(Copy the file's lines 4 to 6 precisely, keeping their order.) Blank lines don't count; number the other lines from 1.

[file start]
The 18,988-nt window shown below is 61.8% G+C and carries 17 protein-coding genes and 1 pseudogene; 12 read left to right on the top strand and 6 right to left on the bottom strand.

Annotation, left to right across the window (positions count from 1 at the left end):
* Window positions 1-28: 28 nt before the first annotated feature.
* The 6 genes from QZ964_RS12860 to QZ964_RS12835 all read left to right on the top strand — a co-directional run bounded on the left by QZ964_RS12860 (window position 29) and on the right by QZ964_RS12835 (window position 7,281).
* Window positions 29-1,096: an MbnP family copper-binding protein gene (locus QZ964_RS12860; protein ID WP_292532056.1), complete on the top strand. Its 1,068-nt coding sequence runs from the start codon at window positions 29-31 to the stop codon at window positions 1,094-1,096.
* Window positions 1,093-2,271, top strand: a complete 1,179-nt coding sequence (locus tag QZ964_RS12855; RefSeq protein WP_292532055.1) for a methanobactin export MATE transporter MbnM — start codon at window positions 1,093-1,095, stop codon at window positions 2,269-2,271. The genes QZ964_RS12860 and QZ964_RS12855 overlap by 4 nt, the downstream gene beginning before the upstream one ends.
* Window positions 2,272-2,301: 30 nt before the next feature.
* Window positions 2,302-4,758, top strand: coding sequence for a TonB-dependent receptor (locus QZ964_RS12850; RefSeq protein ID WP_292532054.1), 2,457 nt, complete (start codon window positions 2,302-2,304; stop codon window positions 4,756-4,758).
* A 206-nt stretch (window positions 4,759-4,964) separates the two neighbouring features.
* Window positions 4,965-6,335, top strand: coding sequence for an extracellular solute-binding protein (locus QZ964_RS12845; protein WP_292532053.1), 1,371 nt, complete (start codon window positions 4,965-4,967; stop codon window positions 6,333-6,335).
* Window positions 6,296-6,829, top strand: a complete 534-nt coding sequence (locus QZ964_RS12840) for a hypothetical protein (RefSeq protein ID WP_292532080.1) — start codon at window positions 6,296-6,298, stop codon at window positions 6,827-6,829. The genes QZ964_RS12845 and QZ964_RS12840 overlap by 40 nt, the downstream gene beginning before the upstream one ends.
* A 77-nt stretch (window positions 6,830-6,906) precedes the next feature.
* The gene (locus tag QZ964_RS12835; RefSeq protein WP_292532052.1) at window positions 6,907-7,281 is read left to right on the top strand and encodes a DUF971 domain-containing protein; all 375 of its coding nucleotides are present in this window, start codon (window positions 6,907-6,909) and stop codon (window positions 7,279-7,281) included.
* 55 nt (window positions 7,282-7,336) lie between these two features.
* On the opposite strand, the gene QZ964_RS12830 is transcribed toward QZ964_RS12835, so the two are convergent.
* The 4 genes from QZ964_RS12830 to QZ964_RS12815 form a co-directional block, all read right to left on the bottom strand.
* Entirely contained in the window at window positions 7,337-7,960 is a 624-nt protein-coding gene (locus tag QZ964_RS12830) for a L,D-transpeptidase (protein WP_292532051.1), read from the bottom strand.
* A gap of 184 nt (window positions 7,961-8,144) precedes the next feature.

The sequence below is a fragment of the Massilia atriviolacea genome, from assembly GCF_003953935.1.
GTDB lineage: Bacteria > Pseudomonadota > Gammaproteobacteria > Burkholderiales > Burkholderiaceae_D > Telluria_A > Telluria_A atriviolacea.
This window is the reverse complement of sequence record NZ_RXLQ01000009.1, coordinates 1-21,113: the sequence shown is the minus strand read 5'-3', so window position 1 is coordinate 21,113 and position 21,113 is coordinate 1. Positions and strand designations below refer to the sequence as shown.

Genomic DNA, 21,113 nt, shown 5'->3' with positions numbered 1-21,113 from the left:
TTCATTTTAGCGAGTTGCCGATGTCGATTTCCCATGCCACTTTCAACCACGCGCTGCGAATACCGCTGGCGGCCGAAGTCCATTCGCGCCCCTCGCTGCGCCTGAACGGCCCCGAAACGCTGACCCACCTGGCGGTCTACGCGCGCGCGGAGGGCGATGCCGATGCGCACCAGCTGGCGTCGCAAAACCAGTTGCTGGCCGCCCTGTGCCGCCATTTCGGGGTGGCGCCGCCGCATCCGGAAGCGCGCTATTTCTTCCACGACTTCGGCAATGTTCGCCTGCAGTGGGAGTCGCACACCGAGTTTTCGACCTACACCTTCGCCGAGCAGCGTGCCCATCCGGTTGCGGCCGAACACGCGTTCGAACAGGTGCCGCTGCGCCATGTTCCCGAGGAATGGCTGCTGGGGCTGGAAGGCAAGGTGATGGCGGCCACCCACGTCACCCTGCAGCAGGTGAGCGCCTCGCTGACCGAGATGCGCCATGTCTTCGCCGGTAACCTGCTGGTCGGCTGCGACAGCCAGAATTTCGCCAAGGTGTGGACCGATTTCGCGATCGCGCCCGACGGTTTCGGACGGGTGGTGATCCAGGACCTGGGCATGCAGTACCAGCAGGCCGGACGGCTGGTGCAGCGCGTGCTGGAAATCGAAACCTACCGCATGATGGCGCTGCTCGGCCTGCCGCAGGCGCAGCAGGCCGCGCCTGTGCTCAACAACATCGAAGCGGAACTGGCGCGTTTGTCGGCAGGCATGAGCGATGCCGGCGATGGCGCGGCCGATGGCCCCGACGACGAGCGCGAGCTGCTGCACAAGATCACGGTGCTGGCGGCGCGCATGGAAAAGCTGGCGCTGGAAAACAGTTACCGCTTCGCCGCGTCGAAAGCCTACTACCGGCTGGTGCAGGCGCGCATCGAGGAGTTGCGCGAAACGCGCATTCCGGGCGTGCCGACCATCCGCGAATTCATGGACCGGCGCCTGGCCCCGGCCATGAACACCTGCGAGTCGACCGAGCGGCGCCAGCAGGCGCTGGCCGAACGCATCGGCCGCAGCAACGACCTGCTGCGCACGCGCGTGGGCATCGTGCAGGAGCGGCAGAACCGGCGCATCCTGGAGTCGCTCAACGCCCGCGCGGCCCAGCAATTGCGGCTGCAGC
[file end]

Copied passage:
* The 6 genes from QZ964_RS12860 to QZ964_RS12835 all read left to right on the top strand — a co-directional run bounded on the left by QZ964_RS12860 (window position 29) and on the right by QZ964_RS12835 (window position 7,281).
* Window positions 29-1,096: an MbnP family copper-binding protein gene (locus QZ964_RS12860; protein ID WP_292532056.1), complete on the top strand. Its 1,068-nt coding sequence runs from the start codon at window positions 29-31 to the stop codon at window positions 1,094-1,096.
* Window positions 1,093-2,271, top strand: a complete 1,179-nt coding sequence (locus tag QZ964_RS12855; RefSeq protein WP_292532055.1) for a methanobactin export MATE transporter MbnM — start codon at window positions 1,093-1,095, stop codon at window positions 2,269-2,271. The genes QZ964_RS12860 and QZ964_RS12855 overlap by 4 nt, the downstream gene beginning before the upstream one ends.